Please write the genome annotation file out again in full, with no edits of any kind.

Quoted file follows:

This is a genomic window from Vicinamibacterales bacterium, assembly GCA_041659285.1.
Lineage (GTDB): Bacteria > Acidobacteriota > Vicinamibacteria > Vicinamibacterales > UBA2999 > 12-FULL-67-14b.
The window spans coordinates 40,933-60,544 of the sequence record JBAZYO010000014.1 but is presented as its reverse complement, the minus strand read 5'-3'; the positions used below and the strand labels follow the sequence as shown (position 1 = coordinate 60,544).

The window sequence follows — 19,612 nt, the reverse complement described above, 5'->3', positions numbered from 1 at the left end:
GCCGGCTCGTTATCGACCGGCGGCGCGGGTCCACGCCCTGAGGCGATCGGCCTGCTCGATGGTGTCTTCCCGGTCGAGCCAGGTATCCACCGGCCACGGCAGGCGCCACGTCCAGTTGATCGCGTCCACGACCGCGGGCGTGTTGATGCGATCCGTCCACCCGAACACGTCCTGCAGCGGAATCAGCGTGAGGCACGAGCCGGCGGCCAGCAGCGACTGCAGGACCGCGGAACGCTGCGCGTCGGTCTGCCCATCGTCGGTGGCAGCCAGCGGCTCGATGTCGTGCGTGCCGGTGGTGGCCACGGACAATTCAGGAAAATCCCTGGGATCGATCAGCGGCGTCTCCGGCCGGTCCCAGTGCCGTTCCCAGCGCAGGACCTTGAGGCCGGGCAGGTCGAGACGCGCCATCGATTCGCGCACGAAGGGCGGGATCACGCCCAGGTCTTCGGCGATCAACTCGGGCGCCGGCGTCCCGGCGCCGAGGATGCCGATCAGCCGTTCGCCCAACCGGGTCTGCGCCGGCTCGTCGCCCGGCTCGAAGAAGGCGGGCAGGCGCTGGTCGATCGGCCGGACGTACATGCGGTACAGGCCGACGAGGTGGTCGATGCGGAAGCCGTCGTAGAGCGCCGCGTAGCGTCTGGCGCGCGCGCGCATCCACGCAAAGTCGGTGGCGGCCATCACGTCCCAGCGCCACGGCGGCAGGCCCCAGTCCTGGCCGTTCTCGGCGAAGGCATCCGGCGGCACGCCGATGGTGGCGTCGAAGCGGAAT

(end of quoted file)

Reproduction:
This is a genomic window from Vicinamibacterales bacterium, assembly GCA_041659285.1.
Lineage (GTDB): Bacteria > Acidobacteriota > Vicinamibacteria > Vicinamibacterales > UBA2999 > 12-FULL-67-14b.
The window spans coordinates 40,933-60,544 of the sequence record JBAZYO010000014.1 but is presented as its reverse complement, the minus strand read 5'-3'; the positions used below and the strand labels follow the sequence as shown (position 1 = coordinate 60,544).

The window sequence follows — 19,612 nt, the reverse complement described above, 5'->3', positions numbered from 1 at the left end:
GCCGGCTCGTTATCGACCGGCGGCGCGGGTCCACGCCCTGAGGCGATCGGCCTGCTCGATGGTGTCTTCCCGGTCGAGCCAGGTATCCACCGGCCACGGCAGGCGCCACGTCCAGTTGATCGCGTCCACGACCGCGGGCGTGTTGATGCGATCCGTCCACCCGAACACGTCCTGCAGCGGAATCAGCGTGAGGCACGAGCCGGCGGCCAGCAGCGACTGCAGGACCGCGGAACGCTGCGCGTCGGTCTGCCCATCGTCGGTGGCAGCCAGCGGCTCGATGTCGTGCGTGCCGGTGGTGGCCACGGACAATTCAGGAAAATCCCTGGGATCGATCAGCGGCGTCTCCGGCCGGTCCCAGTGCCGTTCCCAGCGCAGGACCTTGAGGCCGGGCAGGTCGAGACGCGCCATCGATTCGCGCACGAAGGGCGGGATCACGCCCAGGTCTTCGGCGATCAACTCGGGCGCCGGCGTCCCGGCGCCGAGGATGCCGATCAGCCGTTCGCCCAACCGGGTCTGCGCCGGCTCGTCGCCCGGCTCGAAGAAGGCGGGCAGGCGCTGGTCGATCGGCCGGACGTACATGCGGTACAGGCCGACGAGGTGGTCGATGCGGAAGCCGTCGTAGAGCGCCGCGTAGCGTCTGGCGCGCGCGCGCATCCACGCAAAGTCGGTGGCGGCCATCACGTCCCAGCGCCACGGCGGCAGGCCCCAGTCCTGGCCGTTCTCGGCGAAGGCATCCGGCGGCACGCCGATGGTGGCGTCGAAGCGGAAT